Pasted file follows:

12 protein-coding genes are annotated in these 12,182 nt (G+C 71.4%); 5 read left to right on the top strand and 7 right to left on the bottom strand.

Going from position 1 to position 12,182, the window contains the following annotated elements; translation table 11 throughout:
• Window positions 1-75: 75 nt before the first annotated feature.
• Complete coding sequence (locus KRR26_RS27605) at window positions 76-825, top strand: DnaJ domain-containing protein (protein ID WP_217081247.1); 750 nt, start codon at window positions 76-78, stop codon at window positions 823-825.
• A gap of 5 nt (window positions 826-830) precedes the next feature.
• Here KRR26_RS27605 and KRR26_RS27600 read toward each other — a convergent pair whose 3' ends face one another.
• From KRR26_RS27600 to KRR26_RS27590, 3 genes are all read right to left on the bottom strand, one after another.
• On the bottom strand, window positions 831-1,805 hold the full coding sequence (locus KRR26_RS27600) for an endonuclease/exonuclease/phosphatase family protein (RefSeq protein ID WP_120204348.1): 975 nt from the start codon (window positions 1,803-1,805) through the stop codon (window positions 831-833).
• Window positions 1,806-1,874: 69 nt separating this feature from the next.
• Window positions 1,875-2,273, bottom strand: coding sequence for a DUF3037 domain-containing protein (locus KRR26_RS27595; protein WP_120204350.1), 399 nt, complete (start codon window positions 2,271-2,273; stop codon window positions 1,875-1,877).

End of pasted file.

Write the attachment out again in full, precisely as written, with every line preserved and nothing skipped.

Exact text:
12 protein-coding genes are annotated in these 12,182 nt (G+C 71.4%); 5 read left to right on the top strand and 7 right to left on the bottom strand.

Going from position 1 to position 12,182, the window contains the following annotated elements; translation table 11 throughout:
• Window positions 1-75: 75 nt before the first annotated feature.
• Complete coding sequence (locus KRR26_RS27605) at window positions 76-825, top strand: DnaJ domain-containing protein (protein ID WP_217081247.1); 750 nt, start codon at window positions 76-78, stop codon at window positions 823-825.
• A gap of 5 nt (window positions 826-830) precedes the next feature.
• Here KRR26_RS27605 and KRR26_RS27600 read toward each other — a convergent pair whose 3' ends face one another.
• From KRR26_RS27600 to KRR26_RS27590, 3 genes are all read right to left on the bottom strand, one after another.
• On the bottom strand, window positions 831-1,805 hold the full coding sequence (locus KRR26_RS27600) for an endonuclease/exonuclease/phosphatase family protein (RefSeq protein ID WP_120204348.1): 975 nt from the start codon (window positions 1,803-1,805) through the stop codon (window positions 831-833).
• Window positions 1,806-1,874: 69 nt separating this feature from the next.
• Window positions 1,875-2,273, bottom strand: coding sequence for a DUF3037 domain-containing protein (locus KRR26_RS27595; protein WP_120204350.1), 399 nt, complete (start codon window positions 2,271-2,273; stop codon window positions 1,875-1,877).